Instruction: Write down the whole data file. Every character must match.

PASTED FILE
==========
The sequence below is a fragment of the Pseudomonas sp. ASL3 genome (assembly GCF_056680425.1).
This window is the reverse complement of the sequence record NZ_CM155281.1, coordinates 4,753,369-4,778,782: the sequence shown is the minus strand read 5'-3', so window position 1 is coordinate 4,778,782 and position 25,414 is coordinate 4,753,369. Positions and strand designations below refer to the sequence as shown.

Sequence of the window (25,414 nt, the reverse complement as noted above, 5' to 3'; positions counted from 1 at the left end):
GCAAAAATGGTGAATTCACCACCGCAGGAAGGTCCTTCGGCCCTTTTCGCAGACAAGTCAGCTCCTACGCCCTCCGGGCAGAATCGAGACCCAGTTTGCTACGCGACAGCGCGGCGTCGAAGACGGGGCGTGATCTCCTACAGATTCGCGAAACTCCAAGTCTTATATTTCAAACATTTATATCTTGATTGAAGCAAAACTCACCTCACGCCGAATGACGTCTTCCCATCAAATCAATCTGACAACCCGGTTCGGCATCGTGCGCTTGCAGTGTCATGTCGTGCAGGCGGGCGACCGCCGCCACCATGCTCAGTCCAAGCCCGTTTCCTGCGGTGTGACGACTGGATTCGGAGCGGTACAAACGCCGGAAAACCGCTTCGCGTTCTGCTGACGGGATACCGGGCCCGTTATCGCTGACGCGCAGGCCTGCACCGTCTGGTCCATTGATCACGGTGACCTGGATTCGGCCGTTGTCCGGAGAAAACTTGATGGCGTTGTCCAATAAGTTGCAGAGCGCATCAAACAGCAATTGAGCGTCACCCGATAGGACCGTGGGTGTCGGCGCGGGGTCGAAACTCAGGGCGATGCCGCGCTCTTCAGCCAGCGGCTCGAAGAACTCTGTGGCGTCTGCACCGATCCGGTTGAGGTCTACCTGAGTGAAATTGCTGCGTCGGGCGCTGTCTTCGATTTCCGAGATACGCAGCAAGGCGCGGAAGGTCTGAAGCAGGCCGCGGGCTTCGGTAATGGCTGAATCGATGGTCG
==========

The sequence below is a fragment of the Pseudomonas sp. ASL3 genome (assembly GCF_056680425.1).
This window is the reverse complement of the sequence record NZ_CM155281.1, coordinates 4,753,369-4,778,782: the sequence shown is the minus strand read 5'-3', so window position 1 is coordinate 4,778,782 and position 25,414 is coordinate 4,753,369. Positions and strand designations below refer to the sequence as shown.

Sequence of the window (25,414 nt, the reverse complement as noted above, 5' to 3'; positions counted from 1 at the left end):
GCAAAAATGGTGAATTCACCACCGCAGGAAGGTCCTTCGGCCCTTTTCGCAGACAAGTCAGCTCCTACGCCCTCCGGGCAGAATCGAGACCCAGTTTGCTACGCGACAGCGCGGCGTCGAAGACGGGGCGTGATCTCCTACAGATTCGCGAAACTCCAAGTCTTATATTTCAAACATTTATATCTTGATTGAAGCAAAACTCACCTCACGCCGAATGACGTCTTCCCATCAAATCAATCTGACAACCCGGTTCGGCATCGTGCGCTTGCAGTGTCATGTCGTGCAGGCGGGCGACCGCCGCCACCATGCTCAGTCCAAGCCCGTTTCCTGCGGTGTGACGACTGGATTCGGAGCGGTACAAACGCCGGAAAACCGCTTCGCGTTCTGCTGACGGGATACCGGGCCCGTTATCGCTGACGCGCAGGCCTGCACCGTCTGGTCCATTGATCACGGTGACCTGGATTCGGCCGTTGTCCGGAGAAAACTTGATGGCGTTGTCCAATAAGTTGCAGAGCGCATCAAACAGCAATTGAGCGTCACCCGATAGGACCGTGGGTGTCGGCGCGGGGTCGAAACTCAGGGCGATGCCGCGCTCTTCAGCCAGCGGCTCGAAGAACTCTGTGGCGTCTGCACCGATCCGGTTGAGGTCTACCTGAGTGAAATTGCTGCGTCGGGCGCTGTCTTCGATTTCCGAGATACGCAGCAAGGCGCGGAAGGTCTGAAGCAGGCCGCGGGCTTCGGTAATGGCTGAATCGATGGTCG